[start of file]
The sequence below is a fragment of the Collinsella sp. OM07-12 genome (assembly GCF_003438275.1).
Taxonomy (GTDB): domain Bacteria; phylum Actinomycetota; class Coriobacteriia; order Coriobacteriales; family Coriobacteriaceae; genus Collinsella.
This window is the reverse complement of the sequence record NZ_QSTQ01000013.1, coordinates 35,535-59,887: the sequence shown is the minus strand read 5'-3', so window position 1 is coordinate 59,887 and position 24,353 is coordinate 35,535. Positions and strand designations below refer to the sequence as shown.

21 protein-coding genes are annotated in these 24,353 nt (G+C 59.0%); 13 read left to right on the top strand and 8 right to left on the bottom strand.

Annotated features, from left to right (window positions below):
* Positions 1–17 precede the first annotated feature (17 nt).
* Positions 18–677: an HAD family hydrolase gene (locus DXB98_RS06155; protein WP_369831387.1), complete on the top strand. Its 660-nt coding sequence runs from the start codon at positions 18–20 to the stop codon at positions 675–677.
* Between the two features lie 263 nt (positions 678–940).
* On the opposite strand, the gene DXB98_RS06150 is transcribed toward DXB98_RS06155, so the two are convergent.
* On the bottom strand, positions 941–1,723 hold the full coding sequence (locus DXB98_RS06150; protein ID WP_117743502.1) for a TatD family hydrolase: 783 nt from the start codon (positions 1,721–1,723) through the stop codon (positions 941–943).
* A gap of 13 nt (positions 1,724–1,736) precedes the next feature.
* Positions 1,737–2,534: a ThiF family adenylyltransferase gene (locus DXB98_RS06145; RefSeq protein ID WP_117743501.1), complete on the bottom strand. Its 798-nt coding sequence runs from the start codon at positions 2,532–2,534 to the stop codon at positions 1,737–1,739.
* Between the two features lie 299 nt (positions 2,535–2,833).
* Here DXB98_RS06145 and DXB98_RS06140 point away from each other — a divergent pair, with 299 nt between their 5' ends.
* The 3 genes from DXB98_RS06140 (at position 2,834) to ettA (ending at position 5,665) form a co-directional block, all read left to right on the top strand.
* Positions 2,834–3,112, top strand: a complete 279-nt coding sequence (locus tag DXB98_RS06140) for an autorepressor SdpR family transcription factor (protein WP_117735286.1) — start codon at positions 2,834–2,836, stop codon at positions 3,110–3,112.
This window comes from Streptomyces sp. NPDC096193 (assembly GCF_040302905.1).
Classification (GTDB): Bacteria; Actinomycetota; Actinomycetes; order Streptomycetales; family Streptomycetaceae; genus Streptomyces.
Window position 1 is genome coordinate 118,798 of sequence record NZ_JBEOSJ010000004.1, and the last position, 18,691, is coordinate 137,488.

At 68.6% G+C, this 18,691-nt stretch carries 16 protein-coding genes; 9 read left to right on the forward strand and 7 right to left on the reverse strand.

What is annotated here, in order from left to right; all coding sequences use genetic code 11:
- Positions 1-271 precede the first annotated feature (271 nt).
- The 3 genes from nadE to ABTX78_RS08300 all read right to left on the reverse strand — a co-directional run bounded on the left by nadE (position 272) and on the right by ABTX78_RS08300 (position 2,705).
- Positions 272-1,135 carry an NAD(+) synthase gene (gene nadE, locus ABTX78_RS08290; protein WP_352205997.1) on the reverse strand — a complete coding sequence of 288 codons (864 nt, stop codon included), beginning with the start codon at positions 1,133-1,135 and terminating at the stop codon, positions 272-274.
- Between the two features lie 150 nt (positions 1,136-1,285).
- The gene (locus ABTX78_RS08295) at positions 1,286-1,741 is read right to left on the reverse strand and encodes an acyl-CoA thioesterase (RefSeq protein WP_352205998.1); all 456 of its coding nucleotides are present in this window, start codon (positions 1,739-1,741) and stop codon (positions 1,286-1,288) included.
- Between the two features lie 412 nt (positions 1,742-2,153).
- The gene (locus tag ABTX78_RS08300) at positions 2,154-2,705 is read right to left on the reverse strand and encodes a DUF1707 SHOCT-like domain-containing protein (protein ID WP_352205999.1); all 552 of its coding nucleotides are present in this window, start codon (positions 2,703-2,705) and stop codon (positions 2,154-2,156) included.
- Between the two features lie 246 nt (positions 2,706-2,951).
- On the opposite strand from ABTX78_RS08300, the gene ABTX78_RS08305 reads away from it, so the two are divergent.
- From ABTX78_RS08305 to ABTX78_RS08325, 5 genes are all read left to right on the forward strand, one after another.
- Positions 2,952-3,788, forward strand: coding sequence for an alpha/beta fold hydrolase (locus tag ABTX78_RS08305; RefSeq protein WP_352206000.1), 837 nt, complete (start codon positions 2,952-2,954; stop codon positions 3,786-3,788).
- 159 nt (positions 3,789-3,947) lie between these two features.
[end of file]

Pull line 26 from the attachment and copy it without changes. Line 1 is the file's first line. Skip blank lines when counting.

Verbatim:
- The gene (locus ABTX78_RS08295) at positions 1,286-1,741 is read right to left on the reverse strand and encodes an acyl-CoA thioesterase (RefSeq protein WP_352205998.1); all 456 of its coding nucleotides are present in this window, start codon (positions 1,739-1,741) and stop codon (positions 1,286-1,288) included.